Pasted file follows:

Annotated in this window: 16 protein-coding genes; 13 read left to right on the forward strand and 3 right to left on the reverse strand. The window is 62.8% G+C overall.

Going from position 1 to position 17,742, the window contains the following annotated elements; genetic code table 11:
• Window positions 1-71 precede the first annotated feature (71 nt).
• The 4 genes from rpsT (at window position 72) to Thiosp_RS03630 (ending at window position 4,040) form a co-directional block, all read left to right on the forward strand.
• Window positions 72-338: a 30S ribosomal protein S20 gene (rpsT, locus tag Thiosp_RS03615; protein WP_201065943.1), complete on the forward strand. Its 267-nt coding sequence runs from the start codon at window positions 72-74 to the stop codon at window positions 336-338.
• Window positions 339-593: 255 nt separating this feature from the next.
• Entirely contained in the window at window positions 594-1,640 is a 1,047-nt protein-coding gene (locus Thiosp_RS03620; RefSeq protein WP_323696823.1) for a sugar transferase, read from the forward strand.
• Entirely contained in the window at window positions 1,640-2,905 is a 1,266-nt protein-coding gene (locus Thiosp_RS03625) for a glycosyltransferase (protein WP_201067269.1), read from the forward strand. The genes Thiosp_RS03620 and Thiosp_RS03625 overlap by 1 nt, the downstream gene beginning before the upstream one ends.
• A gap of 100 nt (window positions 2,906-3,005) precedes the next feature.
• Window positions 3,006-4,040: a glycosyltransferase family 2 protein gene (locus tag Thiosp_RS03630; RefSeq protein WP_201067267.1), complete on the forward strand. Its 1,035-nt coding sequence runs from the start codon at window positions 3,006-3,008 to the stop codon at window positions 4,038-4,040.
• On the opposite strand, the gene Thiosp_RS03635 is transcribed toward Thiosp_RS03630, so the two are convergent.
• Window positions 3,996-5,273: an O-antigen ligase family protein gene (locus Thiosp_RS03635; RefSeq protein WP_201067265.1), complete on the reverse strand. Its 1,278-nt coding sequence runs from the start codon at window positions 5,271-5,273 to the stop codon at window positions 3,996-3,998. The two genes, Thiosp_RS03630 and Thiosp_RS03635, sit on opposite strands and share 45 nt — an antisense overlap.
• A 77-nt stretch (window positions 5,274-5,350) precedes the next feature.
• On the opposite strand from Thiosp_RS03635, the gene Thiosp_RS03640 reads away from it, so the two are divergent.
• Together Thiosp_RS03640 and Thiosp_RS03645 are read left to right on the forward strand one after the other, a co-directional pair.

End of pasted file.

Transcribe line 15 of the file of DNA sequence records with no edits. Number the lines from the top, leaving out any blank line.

• Together Thiosp_RS03640 and Thiosp_RS03645 are read left to right on the forward strand one after the other, a co-directional pair.